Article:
As the world becomes increasingly more connected and globalized, it’s important for media to be accessible to a wide audience. This includes making sure that those who are deaf or hard of hearing can still understand and enjoy audio and video content. To achieve this, various methods of providing subtitles and closed captions have been developed.
But what’s the difference between subtitles and closed captions? Are they the same thing? Let’s take a closer look.
What are Subtitles?
Subtitles are textual versions of the spoken dialogue and other audio elements of a film or television show, displayed on the screen. They are typically shown in a different color and font from the rest of the on-screen text and are placed at the bottom of the screen.
Subtitles are primarily intended for viewers who don’t speak the same language as the audio being played. For example, if a movie is in French but the viewer speaks English, they can turn on the English subtitles to follow along with the dialogue.
Subtitles can also be helpful for those who have difficulty understanding spoken dialogue due to an accent, or for those who are in a noisy environment where it’s hard to hear the audio. Subtitles are useful for making a video more accessible to a wider audience, especially if the video is educational or informational in nature.
What are Closed Captions?
Closed captions are similar to subtitles in that they provide a textual version of the audio content, but they go a step further by including additional information such as sound effects and speaker identification.
Like subtitles, closed captions are displayed on the screen and are typically placed at the bottom. However, they can be turned on and off by the viewer using their TV or media player’s closed captioning settings. This is why they are called “closed” captions – the viewer has the option to “close” them off if they don’t want to see them.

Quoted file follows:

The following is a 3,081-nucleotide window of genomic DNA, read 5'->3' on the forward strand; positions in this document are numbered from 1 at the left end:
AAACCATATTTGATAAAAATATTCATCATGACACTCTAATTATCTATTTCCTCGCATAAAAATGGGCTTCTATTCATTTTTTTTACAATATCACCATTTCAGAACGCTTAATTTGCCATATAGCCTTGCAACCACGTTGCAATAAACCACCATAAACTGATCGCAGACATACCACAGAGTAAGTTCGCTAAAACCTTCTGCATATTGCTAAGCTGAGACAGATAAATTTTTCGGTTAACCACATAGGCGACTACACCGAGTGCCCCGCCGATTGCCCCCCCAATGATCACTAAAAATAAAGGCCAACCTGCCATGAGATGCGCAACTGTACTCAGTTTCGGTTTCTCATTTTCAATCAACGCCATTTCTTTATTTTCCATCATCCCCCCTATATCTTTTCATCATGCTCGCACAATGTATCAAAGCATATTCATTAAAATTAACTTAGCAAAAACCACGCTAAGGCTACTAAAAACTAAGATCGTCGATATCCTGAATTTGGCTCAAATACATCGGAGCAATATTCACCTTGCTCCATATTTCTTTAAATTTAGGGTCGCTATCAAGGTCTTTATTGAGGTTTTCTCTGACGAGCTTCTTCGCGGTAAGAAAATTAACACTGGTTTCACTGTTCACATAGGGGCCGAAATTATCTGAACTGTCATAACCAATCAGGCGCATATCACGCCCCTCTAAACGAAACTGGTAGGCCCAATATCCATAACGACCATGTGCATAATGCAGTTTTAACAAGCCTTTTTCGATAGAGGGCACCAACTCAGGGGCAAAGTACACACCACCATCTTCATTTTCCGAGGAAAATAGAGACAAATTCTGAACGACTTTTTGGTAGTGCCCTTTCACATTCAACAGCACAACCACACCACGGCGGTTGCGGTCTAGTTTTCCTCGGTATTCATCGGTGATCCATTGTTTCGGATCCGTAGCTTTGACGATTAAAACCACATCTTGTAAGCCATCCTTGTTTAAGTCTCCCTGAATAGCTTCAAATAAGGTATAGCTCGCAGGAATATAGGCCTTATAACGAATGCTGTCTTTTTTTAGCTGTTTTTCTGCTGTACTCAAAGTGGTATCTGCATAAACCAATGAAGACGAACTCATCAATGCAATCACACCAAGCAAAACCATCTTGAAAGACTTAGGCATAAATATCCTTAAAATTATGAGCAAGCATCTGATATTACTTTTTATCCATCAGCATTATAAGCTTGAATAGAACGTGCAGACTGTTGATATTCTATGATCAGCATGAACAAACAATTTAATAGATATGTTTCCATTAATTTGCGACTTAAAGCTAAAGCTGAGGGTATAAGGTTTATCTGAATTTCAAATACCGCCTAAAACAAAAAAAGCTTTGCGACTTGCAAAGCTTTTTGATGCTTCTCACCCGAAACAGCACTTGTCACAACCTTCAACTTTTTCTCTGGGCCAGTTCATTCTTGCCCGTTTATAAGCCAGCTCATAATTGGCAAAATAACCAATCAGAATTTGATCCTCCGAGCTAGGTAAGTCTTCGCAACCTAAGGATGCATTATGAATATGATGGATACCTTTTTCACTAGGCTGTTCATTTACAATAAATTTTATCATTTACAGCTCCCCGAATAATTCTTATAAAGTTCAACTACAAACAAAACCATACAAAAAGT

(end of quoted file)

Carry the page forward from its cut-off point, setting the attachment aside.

So, are Subtitles and Closed Captions the Same?
While subtitles and closed captions have some similarities, they are not the same thing. Subtitles are primarily intended for viewers who don’t speak the same language as the audio, while closed captions are designed to provide additional information and support for those who are deaf or hard of hearing.
One key difference between subtitles and closed captions is the inclusion of sound effects and speaker identification in closed captions. This additional information can be helpful for those who are deaf or hard of hearing, as it provides context for the audio content and helps them better understand what is happening on screen.
It’s also worth noting that closed captions are required by law in some countries for all television programming and movies shown on TV. This ensures that deaf and hard-of-hearing individuals have equal access to the same media as hearing individuals.
For those who can hear but do not understand the language, the subtitles are for them. As a result, just the spoken content—not sound effects or other audio components—is displayed in subtitles. Usually, they are used to refer to translations, as subtitles for a foreign movie.
On the other hand, closed subtitles are intended for hearing-impaired and deaf viewers. They transmit all audio data, including non-speech components, speaker IDs, and sound effects. The language of the video’s source is used for the closed captions. They date back to the 1970s and are mandated by law for the majority of American video programming.
In summary, subtitles and closed captions are not the same things. Subtitles are intended for viewers who don’t speak the same language as the audio, while closed captions provide additional information and support for those who are deaf or hard of hearing. While both serve a valuable purpose in making audio and video content more accessible, it’s important to understand the differences between the two.